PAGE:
Monday, April 14, 2014

Officer James Stewart Arrested for DUI

 Springfield police officer James Stewart, a 15-year-veteran of the force, was arrested for driving under the influence early Saturday morning while off duty, according to a press release issued by the city Monday.

    Officers responded to a disabled vehicle in the 1600 block of Stevenson Drive where they saw Stewart behind the wheel of a vehicle.

    Stewart was arrested for DUI and taken to Sangamon County Jail. He is on paid administrative leave pending the outcome of both the criminal and internal investigation, the press release stated.

    “The police department takes these allegations seriously, and it is an unfortunate situation,” Chief Kenny Winslow said in a statement. “As officers we are held to a higher standard. I remind you that Stewart, like everyone else, is entitled to his rights under the law.”

    Stewart’s lawyer, Dan Fultz, said Monday his client is concerned about the allegations and asks the public to let the investigation run its course.

    Stewart works in the field operations division.

Former Detention Officer Lauren Sandefer Arrested for Giving Vodka to Inmate

A former Harris County Sheriff's Office detention officer faces charges after authorities say she gave vodka and tobacco to a jail inmate.

Lauren Sandefer, 25, is charged with bringing a prohibited item into a correctional facility. She was arrested on Monday and bail was set at $5,000.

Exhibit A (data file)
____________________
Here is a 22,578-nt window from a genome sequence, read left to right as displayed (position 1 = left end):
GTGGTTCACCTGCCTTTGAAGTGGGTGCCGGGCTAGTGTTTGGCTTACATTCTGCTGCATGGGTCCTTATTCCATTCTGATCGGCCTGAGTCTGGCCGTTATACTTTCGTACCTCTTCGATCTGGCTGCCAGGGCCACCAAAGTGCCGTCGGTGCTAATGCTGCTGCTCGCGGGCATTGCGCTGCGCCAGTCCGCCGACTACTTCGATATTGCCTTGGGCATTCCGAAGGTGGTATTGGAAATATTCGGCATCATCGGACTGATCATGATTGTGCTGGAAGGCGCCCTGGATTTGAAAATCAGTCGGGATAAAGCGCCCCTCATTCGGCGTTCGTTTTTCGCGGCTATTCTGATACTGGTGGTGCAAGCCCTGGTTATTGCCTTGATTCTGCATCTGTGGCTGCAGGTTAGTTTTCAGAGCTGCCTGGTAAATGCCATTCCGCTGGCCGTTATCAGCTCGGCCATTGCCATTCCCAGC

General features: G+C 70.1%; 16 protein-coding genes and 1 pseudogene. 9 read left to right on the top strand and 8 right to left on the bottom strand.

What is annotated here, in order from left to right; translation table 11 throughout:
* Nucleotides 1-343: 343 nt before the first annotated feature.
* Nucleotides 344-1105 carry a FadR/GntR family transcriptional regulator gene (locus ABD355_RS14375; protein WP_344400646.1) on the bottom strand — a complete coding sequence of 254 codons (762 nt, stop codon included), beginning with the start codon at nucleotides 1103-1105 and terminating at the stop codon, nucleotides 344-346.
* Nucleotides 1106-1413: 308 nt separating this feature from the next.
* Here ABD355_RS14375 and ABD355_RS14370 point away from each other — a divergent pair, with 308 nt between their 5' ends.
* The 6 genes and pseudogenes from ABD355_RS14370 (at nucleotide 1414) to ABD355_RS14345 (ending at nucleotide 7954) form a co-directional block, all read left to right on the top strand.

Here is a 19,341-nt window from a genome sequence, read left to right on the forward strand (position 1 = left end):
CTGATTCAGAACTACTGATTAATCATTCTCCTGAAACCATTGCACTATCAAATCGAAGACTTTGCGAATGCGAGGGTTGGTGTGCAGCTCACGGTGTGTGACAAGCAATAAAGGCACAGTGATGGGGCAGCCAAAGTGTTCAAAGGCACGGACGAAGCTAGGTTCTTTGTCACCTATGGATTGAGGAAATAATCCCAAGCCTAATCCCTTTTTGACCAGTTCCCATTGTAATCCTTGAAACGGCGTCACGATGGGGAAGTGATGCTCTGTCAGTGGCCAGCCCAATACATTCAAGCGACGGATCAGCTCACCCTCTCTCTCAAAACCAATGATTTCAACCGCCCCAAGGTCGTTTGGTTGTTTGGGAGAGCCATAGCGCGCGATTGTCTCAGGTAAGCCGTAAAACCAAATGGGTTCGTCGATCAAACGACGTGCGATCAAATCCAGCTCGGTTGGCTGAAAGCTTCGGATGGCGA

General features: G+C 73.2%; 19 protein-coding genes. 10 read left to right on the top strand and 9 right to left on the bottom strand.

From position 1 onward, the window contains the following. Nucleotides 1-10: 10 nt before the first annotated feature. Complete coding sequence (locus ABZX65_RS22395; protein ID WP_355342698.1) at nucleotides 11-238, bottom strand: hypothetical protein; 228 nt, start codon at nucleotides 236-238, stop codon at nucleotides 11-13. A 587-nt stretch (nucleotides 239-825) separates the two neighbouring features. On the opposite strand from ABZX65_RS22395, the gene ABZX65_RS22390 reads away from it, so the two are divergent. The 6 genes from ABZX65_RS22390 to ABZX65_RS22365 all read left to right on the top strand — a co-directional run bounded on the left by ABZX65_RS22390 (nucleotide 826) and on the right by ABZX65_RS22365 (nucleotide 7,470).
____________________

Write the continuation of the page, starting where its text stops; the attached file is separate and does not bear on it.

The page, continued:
The sheriff's office says Sandefer was hired in April of 2013 and fired in February 2014 for smuggling contraband into the jail last September. Officials say she also let an inmate use her cell phone.

Authorities say Sandefer is the third former Harris County Jail detention officer charged with a crime this year for delivering contraband to inmates.

"My message has been clear all along. Anyone who commits a crime while guarding others accused of crimes will face the same brand of justice as the inmates," Sheriff Adrian Garcia said. "That is one of the many ways we run the nation’s third largest jail as a public safety facility accountable to the taxpayers and other law-abiding members of the public."

The department's Office of Internal Affairs is continuing to search for any evidence of delivery of jail contraband or other illegal conduct by staff.

"Fortunately more than 99 percent of our employees are honest, diligent and hard-working," Garcia continued. "It’s just a shame that the actions of a miniscule number of people put their co-workers' hard-earned, positive reputation at risk."

The sheriff's office says jail employees are no longer allowed to bring personal phones into the jail without special permission, nor can they bring in heavy bags such as backpacks.